Five key findings from NewMotion’s EV Driver Survey
New data revealing the key motivators for EV drivers, and their thoughts on charging, the infrastructure and the future of e-mobility, is now available from NewMotion.
Said to be the largest research programme of its kind, the NewMotion EV Driver Survey Report 2021 spoke to more than 10,000 EV drivers across Belgium, France, Germany, the Netherlands and the UK, gathering real-world data on key questions for stakeholders in the EV and charging sectors.
Areas covered range from attitudes to public charging networks, through to expectations for the future of the segment, and onto the changes that EVs have on driving behaviours.
Main research findings:
1. Breadth and diversity emerging among European EV drivers.
The research uncovered a broad range of respondents. Two-thirds were aged 25-54, in the central section of their working lives. Drivers in the UK were particularly young, with 16% of them under 25, while Belgium had the strongest take-up among over-65s, at 17%.
As such, the research says it may no longer make sense to think in terms of a single ‘average’ EV driver.
2. Drivers want more, faster, interoperable charge points
When asked what three changes would most improve the charging experience, better availability of public charge points came out strongly overall, with 48% choosing it – and 43% in the UK. This was beaten on average by faster charging, which was at the top of the list for 52% of drivers overall but only 41% for the UK.
These two improvements are by far most popular: next on the list is charge point interoperability, with 36% wanting a single charge card for every public charge point (28% in the UK).
3. UK and Netherlands lead way in workplace charge point availability
According to the research, businesses across Europe still have a way to go in supporting their employees transition to e-mobility, with the need to invest in more charging infrastructure greater than ever before. Netherlands (50%) and the UK (44%) lead the way in workplace charge point availability, closely followed by France (38%) and Belgium (38%), while Germany remains the lowest at 32% – the figure across all markets is 38%.
However, overall, personal charge points dominate – but are closely followed by on-street. While 84% of drivers have private parking available to them, and are therefore reasonably likely to be able to install a charge point at home, just 68% actually do have a personal charge point.
A total of 15% have neither personal nor workplace charge points, requiring them to use alternative solutions such as plugging into a standard socket or taking advantage of on-street and other on-the-go charging options. When it comes to charging on the go, 22% are doing this more than they thought they would. On-street charge points are the most popular option for this, being used by 62% of drivers overall and 47% in the UK, followed by parking garages and shopping and leisure destinations, at 46% each overall and 45% in the UK. On-street is particularly prevalent in Germany, where it’s used 79% of drivers, while the UK and France have the joint-highest rate of not charging on-the-go at all, at 10%.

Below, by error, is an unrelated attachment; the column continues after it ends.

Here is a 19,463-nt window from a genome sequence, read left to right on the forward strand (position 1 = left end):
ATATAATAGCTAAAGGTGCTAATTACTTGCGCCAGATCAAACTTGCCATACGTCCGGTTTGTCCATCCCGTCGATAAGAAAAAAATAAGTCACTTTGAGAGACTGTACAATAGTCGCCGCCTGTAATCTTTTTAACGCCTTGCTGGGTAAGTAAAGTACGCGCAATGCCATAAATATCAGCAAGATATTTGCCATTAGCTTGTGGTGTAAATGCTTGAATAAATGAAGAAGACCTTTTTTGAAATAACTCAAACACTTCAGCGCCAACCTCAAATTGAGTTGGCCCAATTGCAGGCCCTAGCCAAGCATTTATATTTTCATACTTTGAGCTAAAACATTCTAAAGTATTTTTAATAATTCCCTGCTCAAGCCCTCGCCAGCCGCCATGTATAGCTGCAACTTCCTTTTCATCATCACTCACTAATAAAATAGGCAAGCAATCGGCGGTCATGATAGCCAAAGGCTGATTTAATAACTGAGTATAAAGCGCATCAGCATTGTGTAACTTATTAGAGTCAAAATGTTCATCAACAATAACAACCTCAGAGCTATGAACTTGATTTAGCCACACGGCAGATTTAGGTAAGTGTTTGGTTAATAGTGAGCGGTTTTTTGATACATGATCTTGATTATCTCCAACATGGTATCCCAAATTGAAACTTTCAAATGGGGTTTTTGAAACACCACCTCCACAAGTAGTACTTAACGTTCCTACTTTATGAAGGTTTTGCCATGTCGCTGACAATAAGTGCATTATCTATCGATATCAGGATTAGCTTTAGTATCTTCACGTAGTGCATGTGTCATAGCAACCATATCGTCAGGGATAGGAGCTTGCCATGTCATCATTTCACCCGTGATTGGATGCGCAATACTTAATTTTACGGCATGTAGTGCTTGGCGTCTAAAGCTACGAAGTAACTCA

The survey also found that more than half (57%) of UK drivers are worried about the lack of available charge points in the near future as EV demand continues to test Europe’s charging infrastructure capabilities
4. Environmental benefits outrank financial reasons for choosing an EV
The research also found that drivers are increasingly choosing electric vehicles for eco reasons rather than financial; a total of 58% of drivers across all markets said they had opted for an EV for sustainability reasons versus 34% for financial reasons.
Interestingly, the gap between the two was closer in France and the UK; in both markets 31% of respondents said eco reasons ranked highest, with 21% of French EV drivers selecting financial reasons and 18% of UK drivers; in the case of the latter, the current Benefit-in-Kind incentives are likely to play a strong role.
5. Having multiple charge cards is (slowly) declining
For on-the-go charging, most need multiple charge cards to get the job done; 59% of respondents need to carry multiple cards. In the UK, nearly half (45%) of EV drivers have two or more cards. So it is not surprising that there is a huge desire among EV drivers for network interoperability.
Multiple card ownership has, however, declined year-on-year – in fact six in 10 UK drivers say their main charge card gives them access to all of the charging locations they need. With even more interoperability agreements in the future, this should only improve further.
Commenting on the findings, Melanie Lane, CEO of NewMotion, said: “In this year’s EV Driver Survey, a new profile of EV driver has emerged. These drivers believe that e-mobility is the future, but better access to charging infrastructure remains crucial for the next stage of EV adoption. We’re pleased to see that there is a high willingness for smart charging, since this plays an important role in making the switch to electric. It was also widely recognised amongst respondents that using renewable energy is vital to reach the smarter, cleaner future for which we strive.”
To access the NewMotion EV Driver Survey Report 2021, click here.